Every December 24, my church community comes together for Christmas Eve worship services that, among other things, tell the story of Jesus’ birth.
Our version of the story has the journey to Bethlehem, angels, shepherds, the barn, baby Jesus laid in a manger, a star, the Magi visiting and presenting gifts to the newborn king.
And that’s where we usually end it.
But there is more to the story.
Matthew’s gospel, the story with the Magi from the East following a star, doesn’t end there. Joseph and Mary are warned to flee because the baby is in danger. The Magi, rather than going back to King Herod to report to him where they found his newborn rival, also take flight.
The king realizes he’s been deceived. Enraged, Herod then massacres all the children in Bethlehem.
Matthew then quotes the prophet Jeremiah:
A voice is heard in Ramah, weeping and great mourning, Rachel weeping for her children and refusing to be comforted, because they are no more.
Hardly the sentiment of our Christmas Eve services. So we simply omit this part of the story.
After the horrific, deeply disturbing massacre of children and teachers at Newtown, Connecticut last Friday, my mind immediately went to this expunged part of the Christmas story.
Bringing children into this brutal world is a courageous, hopeful act.
President Obama spoke eloquently of this at an interfaith service in Newtown this past Sunday evening. He said:
“With their very first cry, this most precious, vital part of ourselves—our child—is suddenly exposed to the world, to possible mishap or malice. And every parent knows there is nothing we will not do to shield our children from harm. And yet, we also know that with that child’s very first step, and each step after that, they are separating from us; that we can’t always be there for them. They’ll suffer sickness and setbacks and broken hearts and disappointments. And we learn that our most important job is to give them what they need to become self-reliant and capable and resilient, ready to face the world without fear.”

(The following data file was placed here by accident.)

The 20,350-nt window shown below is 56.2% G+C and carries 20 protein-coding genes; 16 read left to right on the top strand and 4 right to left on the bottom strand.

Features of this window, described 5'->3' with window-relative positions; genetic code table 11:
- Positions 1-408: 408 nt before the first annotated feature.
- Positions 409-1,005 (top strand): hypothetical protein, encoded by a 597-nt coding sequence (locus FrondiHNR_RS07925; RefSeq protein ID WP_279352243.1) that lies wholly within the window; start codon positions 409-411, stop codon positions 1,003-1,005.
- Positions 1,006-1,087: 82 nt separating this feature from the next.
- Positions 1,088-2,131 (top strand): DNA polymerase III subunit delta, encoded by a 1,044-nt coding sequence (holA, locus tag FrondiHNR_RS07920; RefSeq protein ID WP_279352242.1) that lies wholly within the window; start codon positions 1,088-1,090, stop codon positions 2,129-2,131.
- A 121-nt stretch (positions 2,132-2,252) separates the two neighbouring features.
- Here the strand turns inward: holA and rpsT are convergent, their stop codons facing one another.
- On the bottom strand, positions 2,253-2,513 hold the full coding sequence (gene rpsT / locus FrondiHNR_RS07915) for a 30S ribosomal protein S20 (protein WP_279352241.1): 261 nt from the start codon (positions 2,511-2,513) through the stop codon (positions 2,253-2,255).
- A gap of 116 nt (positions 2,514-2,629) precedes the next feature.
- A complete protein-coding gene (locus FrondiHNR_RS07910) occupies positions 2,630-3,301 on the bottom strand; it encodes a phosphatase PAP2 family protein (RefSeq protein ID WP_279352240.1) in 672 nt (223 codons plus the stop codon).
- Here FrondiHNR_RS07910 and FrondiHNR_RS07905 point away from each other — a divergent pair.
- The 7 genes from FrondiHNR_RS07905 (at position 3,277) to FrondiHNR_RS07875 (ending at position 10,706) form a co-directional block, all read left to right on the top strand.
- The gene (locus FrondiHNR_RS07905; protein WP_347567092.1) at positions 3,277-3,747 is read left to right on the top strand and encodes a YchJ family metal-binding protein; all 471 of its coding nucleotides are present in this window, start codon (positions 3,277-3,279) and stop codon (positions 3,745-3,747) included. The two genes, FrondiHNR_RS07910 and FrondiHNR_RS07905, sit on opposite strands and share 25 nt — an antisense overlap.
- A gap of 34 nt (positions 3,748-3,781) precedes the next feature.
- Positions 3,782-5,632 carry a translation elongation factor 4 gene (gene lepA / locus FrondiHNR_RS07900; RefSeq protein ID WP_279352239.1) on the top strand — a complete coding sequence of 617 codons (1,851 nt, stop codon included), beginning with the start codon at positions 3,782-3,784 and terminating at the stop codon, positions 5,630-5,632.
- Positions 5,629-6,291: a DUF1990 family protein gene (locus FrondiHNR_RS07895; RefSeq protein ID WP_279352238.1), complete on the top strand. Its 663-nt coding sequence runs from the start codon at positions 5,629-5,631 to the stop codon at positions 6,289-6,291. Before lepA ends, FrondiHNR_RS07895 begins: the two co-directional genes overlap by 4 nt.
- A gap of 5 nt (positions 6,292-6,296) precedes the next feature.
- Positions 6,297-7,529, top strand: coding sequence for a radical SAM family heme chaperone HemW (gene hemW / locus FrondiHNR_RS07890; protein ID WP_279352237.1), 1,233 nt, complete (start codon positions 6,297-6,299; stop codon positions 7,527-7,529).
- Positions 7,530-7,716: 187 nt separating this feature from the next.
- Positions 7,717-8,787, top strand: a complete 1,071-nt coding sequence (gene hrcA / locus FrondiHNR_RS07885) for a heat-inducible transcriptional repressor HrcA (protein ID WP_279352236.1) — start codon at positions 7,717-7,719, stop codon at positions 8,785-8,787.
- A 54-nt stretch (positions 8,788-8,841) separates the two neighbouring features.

The vulnerability to accident or cruelty, the caution and anxiety of exposure to harm, is written into the story of the birth of a child so many are celebrating this time of year. The urge to shield these precious, innocent lives that are in mortal danger without our protection is part of the Christmas story. Weeping and fear are mixed in with joy and laughter at the arrival of a child.
We—individually and collectively—are the guardian angels of the children in our midst. My hope for all of us this Christmas is for us to dedicate ourselves to doing everything we can so that the most vulnerable among us not ever be exposed to murderous brutality and malevolence.
May we hold our children close even as we know we must entrust them to a world beyond ourselves, a world not always of our own making. And let us do everything in our power to make the world into which we release our children a world of peace.